1. Alan has completed the new Pain Recovery Program. To read or share it, use this updated link: https://www.tmswiki.org/forum/painrecovery/
    Dismiss Notice

Thinking psychological or rumination?

Discussion in 'General Discussion Subforum' started by Solange, Oct 23, 2013.

  1. Solange

    Solange Well known member

    I'm having some problems with anxiety at the moment but am treating it as any other TMS symptom.
    When I catch myself feeling anxious and I'm not in a position to journal,and that 's fairly often, I try to do a bit of psychological delving to see what could be setting it off.
    Here's the question:I'm finding I can get so caught up in the' thinking psychological' that it starts to tip over into rumination of the issue which is not helpful and feeds the anxiety. So, should I continue to delve and accept that it will pass or should I just say to myself, oh there goes the TMS again trying to distract me and then switch my attention to something else.
    How long is long enough to think psychological?!!!Is it different if the TMS symptom is anxiety rather than pain?
  2. Forest

    Forest Beloved Grand Eagle

    Anxiety is without question another form of TMS. Alan Gordon once called it the different side of the same coin. Anxiety serves the same purpose of TMS pain by preventing you from feeling and allowing your emotions to be present. Turning your thoughts to the psychological can be helpful, but, as you have found out, it can also lead to rumination which only increases your anxiety. More than finding the exact thing you are repressing, the key to overcoming anxiety is to calm your internal state.

    The driving force to anxiety is worrying about something that has happened or may happen in the future. I have found it helpful to turn my attention to the present and focus on something that I am doing. Any sort of mindfulness technique can help reduce the rumination and help you return your focus back to the present. There is a great section of Alan Gordon's TMS Recovery Program that addresses how to tend to your internal state when your anxiety is getting out of hand.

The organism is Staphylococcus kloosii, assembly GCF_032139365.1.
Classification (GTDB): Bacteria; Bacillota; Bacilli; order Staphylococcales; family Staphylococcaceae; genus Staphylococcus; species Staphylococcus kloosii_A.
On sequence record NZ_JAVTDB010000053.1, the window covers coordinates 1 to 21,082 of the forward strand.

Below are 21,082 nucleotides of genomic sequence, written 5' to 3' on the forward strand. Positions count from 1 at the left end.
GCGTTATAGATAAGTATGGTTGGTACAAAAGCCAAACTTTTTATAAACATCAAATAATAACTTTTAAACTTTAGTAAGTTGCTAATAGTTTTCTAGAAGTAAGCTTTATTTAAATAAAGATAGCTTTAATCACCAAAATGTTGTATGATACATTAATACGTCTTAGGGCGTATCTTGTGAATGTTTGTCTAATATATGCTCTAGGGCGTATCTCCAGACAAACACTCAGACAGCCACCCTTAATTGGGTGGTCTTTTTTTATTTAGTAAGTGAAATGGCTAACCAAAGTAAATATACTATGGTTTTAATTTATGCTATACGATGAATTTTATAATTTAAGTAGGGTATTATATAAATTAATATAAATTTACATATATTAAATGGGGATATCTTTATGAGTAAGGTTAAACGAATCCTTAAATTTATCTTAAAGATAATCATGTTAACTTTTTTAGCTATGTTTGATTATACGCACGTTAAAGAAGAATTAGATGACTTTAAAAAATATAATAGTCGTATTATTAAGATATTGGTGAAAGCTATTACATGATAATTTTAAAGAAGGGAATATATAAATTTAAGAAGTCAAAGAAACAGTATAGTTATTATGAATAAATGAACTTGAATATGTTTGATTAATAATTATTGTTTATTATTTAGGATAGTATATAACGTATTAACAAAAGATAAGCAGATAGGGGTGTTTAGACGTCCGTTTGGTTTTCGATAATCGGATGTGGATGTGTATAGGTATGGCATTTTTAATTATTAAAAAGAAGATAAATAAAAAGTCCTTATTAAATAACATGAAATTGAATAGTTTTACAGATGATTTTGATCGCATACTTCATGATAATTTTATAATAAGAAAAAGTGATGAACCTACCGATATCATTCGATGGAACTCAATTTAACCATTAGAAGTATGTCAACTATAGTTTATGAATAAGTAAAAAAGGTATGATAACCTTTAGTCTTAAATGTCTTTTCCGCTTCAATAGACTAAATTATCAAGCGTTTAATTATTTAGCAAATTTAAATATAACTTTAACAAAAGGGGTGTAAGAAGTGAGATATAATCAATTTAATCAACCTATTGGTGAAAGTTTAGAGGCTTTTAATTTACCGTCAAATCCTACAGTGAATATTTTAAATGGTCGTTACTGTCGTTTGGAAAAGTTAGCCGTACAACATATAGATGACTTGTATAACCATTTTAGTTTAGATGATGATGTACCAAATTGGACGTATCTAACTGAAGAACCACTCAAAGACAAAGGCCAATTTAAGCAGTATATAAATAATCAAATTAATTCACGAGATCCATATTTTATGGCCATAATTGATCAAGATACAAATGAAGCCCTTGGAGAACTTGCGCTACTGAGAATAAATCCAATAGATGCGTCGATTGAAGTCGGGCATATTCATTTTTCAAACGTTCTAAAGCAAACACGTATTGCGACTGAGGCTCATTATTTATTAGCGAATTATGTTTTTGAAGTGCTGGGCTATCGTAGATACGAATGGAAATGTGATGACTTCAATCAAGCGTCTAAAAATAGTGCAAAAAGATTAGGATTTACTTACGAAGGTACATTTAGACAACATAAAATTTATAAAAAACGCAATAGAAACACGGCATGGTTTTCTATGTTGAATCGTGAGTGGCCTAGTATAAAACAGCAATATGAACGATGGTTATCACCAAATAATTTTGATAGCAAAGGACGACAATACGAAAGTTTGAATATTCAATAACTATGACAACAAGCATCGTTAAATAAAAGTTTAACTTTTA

Ellen, MontanaMom and Rinkey like this.
  3. Walt Oleksy (RIP 2021)

    Walt Oleksy (RIP 2021) Beloved Grand Eagle

    Hi. Solange. Forest is right. Don't spend too much time remembering an anxiety-causing repressed emotion, and spend more time on mindfulness, focusing on the present and doing something.

    Someone else posted recently that he was awake all night thinking about his repressed emotions. Dr. Sarno suggests we not spend more than 15 or 20 minutes on repressed emotions as part of his 12 daily reminders. We can dwell on repressed emotions too much and that creates more anxiety.

    He also says our unconscious mind knows the details of an emotion we repressed. We just have to give the example, not tell a whole story about it.
    Ellen, quert and Rinkey like this.
  4. quert

    quert Guest

    These are great points, and a good question, too. Thanks for posting.

    The only thing I'll add is that the goal of life is to relax, have fun, and do things that are meaningful to you (whatever those things are). Worrying is just a missed opportunity to enjoy everything that is wonderful in life. If you get caught up in that rumination, that's fine - there will be many more opportunities later on, but if you can get back to the moment and enjoy yourself, so much the better.

    The goal of TMS, on the other hand, is to keep yourself TMSing: focused on the body, the disability and suffering caused by TMS, or even the minutia of your psychology. So I agree 100% that rumination is not your friend, and that thinking psychologically has gone too far once it leads to rumination. In fact, it can replace pain as the core driver of the TMS. So give yourself permission to let go of the rumination. When it comes back, you can acknowledge it's existence, but find something else to think about. Eventually, the habit will be broken.